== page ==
While preparing to head to Las Vegas for the annual National Automobile Dealers Association (NADA) convention, I read an item that gave me pause.
The item arrived in my news feed this morning, in the lead paragraph of an AutoRemarketing story about recent auction activity:
“While it still might be a mixed bag for some dealerships on the retail front as we approach the midpoint of February, Black Book already is seeing managers pad their inventories to be ready when customer activities warm up like the thermometer reading.”
The item underscores a tendency and tradition among dealers to size up their inventories in anticipation of retail sales they believe will occur sometime soon their showrooms.
Such decisions fall in line with what has long been considered a best practice in the used car business: If you want to sell more, you need to stock more.
The piece gave me pause because one of my primary messages for dealers going to this year’s NADA convention is that the “stock more to sell more strategy” doesn’t work in today’s market.
This message is based on a discovery I write about in my latest book, Gross Deception: A Tale of Shifting Markets, Shrinking Margins and the New Truth of Used Vehicle Profitability, which we’re officially releasing at NADA.
The discovery is that, in the spring of 2016, the used vehicle market placed changed. A team of vAuto data scientists and I found that vehicles were losing their net profit and return on investment (ROI) potential a lot faster than they had in the past.
For example, vehicles that once made a positive contribution to the used vehicle department’s bottom line after 60 days in inventory were not resulting in retail net losses. Our work found that, thanks to a confluence of market forces, the viable retail timeline for a vehicle to deliver a positive net profit return had shrunk to 30 days or less for most vehicles.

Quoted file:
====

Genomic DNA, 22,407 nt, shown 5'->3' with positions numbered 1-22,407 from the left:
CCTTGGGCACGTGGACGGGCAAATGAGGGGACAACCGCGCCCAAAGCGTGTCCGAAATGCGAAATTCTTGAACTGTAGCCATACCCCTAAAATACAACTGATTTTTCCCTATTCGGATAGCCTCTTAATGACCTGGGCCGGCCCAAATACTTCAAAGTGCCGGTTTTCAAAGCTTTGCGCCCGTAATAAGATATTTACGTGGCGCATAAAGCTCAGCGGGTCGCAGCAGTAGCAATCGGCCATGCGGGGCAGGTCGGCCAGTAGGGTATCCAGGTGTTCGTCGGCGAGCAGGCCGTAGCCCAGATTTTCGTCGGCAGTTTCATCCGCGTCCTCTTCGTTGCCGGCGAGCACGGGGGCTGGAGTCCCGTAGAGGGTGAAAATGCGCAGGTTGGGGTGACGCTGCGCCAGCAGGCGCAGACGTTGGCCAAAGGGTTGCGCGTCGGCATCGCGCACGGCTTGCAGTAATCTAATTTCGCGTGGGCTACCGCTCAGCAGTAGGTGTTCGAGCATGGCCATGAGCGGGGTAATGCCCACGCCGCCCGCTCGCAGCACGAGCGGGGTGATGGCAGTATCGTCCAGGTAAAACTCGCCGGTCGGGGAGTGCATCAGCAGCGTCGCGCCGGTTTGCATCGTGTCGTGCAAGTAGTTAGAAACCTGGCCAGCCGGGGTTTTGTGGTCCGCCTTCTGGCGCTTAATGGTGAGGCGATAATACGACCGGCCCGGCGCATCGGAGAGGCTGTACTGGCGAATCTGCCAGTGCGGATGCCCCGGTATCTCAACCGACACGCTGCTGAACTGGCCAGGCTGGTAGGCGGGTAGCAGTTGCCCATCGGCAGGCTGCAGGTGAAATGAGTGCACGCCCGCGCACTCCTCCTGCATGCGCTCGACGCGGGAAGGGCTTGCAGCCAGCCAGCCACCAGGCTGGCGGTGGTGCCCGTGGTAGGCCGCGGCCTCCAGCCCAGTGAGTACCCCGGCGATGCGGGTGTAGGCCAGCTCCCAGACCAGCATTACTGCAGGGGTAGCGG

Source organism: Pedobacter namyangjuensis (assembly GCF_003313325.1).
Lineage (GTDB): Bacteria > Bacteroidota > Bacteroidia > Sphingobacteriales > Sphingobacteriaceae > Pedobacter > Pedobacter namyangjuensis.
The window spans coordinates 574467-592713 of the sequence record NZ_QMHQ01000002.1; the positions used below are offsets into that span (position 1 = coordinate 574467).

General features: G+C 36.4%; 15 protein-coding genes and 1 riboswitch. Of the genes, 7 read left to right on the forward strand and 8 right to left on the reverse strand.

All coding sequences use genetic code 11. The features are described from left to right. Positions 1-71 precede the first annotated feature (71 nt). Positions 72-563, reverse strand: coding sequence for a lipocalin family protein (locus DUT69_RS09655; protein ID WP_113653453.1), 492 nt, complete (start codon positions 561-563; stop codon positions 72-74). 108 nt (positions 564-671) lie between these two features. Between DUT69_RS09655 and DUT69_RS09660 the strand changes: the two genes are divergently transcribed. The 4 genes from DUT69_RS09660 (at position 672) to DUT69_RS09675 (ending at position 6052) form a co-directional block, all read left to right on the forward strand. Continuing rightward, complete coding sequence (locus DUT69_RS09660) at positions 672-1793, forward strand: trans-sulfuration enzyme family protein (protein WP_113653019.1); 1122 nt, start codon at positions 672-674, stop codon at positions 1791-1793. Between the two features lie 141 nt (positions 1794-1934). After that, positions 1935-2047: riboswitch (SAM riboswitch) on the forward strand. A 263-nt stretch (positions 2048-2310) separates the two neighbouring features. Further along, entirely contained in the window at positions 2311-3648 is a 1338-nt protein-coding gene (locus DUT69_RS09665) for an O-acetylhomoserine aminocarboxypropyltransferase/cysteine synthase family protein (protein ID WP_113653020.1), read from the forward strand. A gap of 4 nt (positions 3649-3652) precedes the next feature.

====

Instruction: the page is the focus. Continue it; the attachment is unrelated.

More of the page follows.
The book details how this new truth of used vehicle profitability creates a dangerous, net profit-draining situation when dealers stock up today to sell more tomorrow. Think about it: If you bring another 25 to 30 vehicles into your inventory in anticipation of retail sales that may or may not arrive in the next 30 to 60 days, what are the chances those vehicles will deliver a satisfying net profit when you ink a deal with a customer?
The answer, I’m afraid, is slim to none.
I expect it’ll be a difficult message for dealers to hear at NADA, especially when we know that, for a variety of reasons, many are coming to the convention carrying more inventory than their retail sales suggest they should.
But that’s the big opportunity that this year’s NADA convention presents.
The annual convention is always a chance for dealers to think critically about their businesses and find ways to make them better.
I’m excited to meet dealers on the NADA show floor (vAuto booth #2316C) and help them step past tradition-based best used vehicle management practices that have lost their utility and turn the page to a new chapter of more profitable, investment-minded used vehicle retailing.
See you in Las Vegas, and safe travels.